The rigors of this compressed WNBA season already have caught up to the Connecticut Sun.
On Sunday, the Sun enjoyed a breezy 92-70 win at the Indiana Fever that, unfortunately, was marred by an injury to Jasmine Thomas. The injury turned out to be serious, a season-ending ACL injury to the player who head coach Curt Miller correctly described as “the epitome of an iron woman.” In 12 WNBA seasons, J. Thomas had only missed seven games.
Reading this still doesn’t even feel like it’s me we’re talking about. Still processing that this is my reality. Appreciate the overwhelming support, kind words & well wishes. If I don’t reply individually, I see it, I feel it. Thank you. Be back soon ❤️ https://t.co/NsA0BPzOmK— Jasmine Thomas (@jaszthomas) May 24, 2022
The loss of J. Thomas means the Sun sported their full starting lineup and squad for just two games. Now, for the third-straight season, Connecticut must strive to contend for a title without one of its core players.
In addition to J. Thomas’ ominous injury, the Sun encountered travel troubles, not departing Indy until the early hours of Monday morning. The delay resulted in a cancelled practice on Monday, preventing the Sun from diving into the adjustments needed to compensate for J. Thomas’ absence.
Connecticut Sun 77, Dallas Wings 85: Subpar second half sinks Sun
During the first half of Tuesday’s home contest against the Dallas Wings, the Sun seemed to be surviving ably, taking a 12-point lead into the halftime break behind their revamped guard rotation. Elevated to the starting lineup, Natisha Hiedeman had eight points, canning two of her four 3-point attempts. Courtney Williams added six points.
The first-half performance of the pair demonstrated how Connecticut can succeed without J. Thomas. For all she brings to the court, her scoring aggression often wanes. J. Thomas was averaging 6.6 points per game on a career-low field goal percentage of 26.7 percent. She was draining 38.5 percent of her 3s, although she was taking only 2.6 triples per game. A Hiedeman-Williams backcourt is potentially more potent, with Hiedeman’s readiness to fire away from behind arc combining with Williams midrange pull-up proficiency. WNBA newbie Yvonne Anderson, now expected to be part of the regular rotation, also scored five points and tossed three assists in the first half.
However, the second half highlighted how the Sun will miss J. Thomas. Although a subpar offensive performance can be attributed to the toll of post-Indy travel troubles, Connecticut also could have used J. Thomas’ offensive leadership and defensive physicality. With Hiedeman failing to get up a sufficient number of shots as Williams’ stroke alluded her, the pair’s limitations became more pressing. Neither are natural point guards, thus resulting in Miller deploying Alyssa Thomas as the primary offensive organizer in the fourth quarter. Both Hiedeman and Williams also are undersized, a problem amplified when facing a stronger, more forceful Dallas backcourt. As repeatedly emphasized by the NESN broadcast, Miller had expressed concerned about how the Sun would handle the bold and bruising Marina Mabrey. In the second half, his worst fears were realized, as she scored 17 of her game-high 20 points.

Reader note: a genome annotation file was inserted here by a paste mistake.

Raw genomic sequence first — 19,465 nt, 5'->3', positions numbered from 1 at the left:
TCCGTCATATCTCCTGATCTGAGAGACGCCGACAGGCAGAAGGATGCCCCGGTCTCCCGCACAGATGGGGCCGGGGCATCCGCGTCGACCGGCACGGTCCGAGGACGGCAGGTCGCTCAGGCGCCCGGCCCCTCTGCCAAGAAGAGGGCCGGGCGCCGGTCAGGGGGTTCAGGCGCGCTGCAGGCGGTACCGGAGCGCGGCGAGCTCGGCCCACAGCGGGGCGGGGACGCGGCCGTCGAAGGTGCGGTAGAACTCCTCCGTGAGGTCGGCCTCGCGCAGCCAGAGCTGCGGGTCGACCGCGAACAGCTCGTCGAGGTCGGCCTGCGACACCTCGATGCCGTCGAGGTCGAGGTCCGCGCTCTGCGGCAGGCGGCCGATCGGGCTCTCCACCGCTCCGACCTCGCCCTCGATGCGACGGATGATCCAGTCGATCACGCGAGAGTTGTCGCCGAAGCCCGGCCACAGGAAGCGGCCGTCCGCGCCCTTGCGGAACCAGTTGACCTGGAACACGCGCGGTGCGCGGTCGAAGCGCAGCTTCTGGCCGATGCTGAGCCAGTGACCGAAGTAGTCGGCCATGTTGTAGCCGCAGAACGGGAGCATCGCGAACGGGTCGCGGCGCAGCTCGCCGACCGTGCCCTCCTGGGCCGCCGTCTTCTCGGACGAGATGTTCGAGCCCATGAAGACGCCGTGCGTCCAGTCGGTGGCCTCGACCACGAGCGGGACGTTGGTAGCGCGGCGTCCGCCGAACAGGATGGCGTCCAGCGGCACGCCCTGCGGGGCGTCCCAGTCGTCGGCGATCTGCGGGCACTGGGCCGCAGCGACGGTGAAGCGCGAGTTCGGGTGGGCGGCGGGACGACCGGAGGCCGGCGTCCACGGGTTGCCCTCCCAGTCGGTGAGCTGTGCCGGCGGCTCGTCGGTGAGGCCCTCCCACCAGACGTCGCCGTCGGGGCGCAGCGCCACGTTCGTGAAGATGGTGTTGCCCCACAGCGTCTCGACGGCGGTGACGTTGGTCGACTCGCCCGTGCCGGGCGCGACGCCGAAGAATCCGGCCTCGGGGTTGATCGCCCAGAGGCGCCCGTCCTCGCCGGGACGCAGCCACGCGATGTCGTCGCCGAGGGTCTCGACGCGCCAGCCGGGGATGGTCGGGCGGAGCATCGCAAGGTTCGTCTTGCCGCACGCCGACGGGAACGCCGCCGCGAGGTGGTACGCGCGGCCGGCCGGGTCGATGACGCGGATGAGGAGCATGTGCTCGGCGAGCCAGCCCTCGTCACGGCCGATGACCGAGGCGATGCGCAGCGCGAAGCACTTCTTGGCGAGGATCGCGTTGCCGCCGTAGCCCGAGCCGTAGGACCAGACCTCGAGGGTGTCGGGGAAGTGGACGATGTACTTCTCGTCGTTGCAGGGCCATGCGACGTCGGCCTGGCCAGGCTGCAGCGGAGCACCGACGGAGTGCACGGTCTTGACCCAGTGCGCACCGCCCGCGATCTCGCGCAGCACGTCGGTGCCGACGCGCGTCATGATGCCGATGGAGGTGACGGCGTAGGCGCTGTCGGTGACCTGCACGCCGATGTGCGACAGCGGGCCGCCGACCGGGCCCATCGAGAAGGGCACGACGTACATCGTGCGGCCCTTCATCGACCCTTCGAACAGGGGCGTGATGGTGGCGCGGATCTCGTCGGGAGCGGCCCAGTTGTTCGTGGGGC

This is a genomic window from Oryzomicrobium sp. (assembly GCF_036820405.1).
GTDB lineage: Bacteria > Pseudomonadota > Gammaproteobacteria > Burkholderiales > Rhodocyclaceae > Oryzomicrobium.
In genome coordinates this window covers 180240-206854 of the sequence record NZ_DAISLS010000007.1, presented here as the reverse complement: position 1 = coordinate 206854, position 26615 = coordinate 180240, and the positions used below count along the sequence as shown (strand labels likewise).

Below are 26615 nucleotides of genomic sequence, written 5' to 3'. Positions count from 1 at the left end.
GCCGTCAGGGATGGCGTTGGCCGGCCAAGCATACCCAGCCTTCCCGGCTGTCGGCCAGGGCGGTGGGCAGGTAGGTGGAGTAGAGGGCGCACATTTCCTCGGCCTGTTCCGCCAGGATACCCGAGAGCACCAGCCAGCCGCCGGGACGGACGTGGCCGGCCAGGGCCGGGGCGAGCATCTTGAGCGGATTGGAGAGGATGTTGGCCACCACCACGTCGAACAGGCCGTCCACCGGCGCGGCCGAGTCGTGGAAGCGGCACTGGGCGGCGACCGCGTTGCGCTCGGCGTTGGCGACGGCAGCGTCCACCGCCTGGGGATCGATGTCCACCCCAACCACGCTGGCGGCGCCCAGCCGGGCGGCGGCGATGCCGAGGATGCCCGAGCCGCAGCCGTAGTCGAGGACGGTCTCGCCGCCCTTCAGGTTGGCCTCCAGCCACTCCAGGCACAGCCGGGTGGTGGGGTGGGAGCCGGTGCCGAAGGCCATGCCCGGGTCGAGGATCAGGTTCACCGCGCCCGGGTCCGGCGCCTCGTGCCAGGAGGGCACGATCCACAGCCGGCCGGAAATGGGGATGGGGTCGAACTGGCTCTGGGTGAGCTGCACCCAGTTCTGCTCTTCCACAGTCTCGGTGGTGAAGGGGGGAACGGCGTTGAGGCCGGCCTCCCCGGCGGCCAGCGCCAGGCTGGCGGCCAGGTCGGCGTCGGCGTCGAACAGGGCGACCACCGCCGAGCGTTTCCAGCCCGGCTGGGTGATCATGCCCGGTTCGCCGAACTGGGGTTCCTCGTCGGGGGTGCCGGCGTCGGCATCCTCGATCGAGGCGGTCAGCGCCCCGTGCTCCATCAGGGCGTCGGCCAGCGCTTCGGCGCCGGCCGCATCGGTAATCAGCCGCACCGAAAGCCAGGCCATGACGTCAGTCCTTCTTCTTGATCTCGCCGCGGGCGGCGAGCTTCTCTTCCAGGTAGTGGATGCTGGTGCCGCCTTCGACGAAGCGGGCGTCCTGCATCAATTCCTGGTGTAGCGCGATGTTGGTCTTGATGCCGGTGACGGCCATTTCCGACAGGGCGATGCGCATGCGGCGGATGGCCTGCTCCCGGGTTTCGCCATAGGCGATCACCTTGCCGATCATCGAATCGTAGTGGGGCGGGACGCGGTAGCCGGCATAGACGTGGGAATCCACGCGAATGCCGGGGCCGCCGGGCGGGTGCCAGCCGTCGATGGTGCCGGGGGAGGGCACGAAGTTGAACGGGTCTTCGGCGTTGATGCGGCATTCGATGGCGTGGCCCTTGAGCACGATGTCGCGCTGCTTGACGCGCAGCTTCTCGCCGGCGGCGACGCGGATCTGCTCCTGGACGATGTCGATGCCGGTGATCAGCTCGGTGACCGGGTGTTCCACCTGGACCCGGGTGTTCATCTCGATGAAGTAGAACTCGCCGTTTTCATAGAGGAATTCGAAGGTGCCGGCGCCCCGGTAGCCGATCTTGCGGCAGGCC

Along with Mabrey, an active fourth quarter from Isabelle Harrison, when she had nine points and six rebounds, helped the Wings pull away for the 85-77 victory.
Connecticut Sun 99, Dallas Wings 68: Hiedeman, Bonner spark scoring explosion
Before Thursday’s rematch with Dallas, Connecticut regrouped and recharged, overcoming their recent adversity to earn the 99-68 blowout victory.
A high-upside performance from Hiedeman spurred the Sun’s offensive explosion. She swished 4-of-7 3-point attempts on her way to a season-high 17 points. She also tallied six assists and three steals. Williams likewise offered all-round contributions, with eight points, six rebounds and five assists. 18 points from DeWanna Bonner, much improved from her four-point effort on Tuesday night, also helped the Sun register a season-high 99 points.
One name thus far not noted is that of Jonquel Jones. The reigning MVP was solid in both games against Dallas, with an 11-point and 12-rebound double-double on Tuesday followed by 12 points and five points on Thursday. However, considering Dallas employs a rather undersized, albeit very athletic, front court, it is not out of line to expect more of J. Jones. The Bahamian Beast should feast against such a line up. On Thursday, the Sun clearly made a more concerted effort to get the ball to her, especially as they gained and maintained separation from the Wings in the second and third quarters.
For the Sun to survive the difficult road trip on the horizon — with a pair of games in Vegas before contests in Phoenix and Seattle over a five-day period — J. Jones needs to be in beast mode. This season, she is averaging five fewer points per game compared to last season, with 14.4 versus 19.9. She also is playing almost six fewer minutes per game, with her 25.4 minutes per game less than the average minutes of A. Thomas, Bonner and Brionna Jones, indicating a not unwise effort to conserve her energies. Yet, it is hard to imagine the Sun completing a successful road trip without a fully unleashed J. Jones, one who puts pressure on opposing defense by proactively asserting herself on the offensive end.
Before Connecticut heads west, they will welcome the Washington Mystics to Mohegan Sun Arena on Saturday night at 7 p.m. ET (NBA TV) in a Commissioner’s Cup matchup. Seeing J. Jones teach rookie Shakira Austin a thing or two about the WNBA by banging inside and burying shots from deep would be an encouraging way to close out this home stand and prepare for the western trek ahead.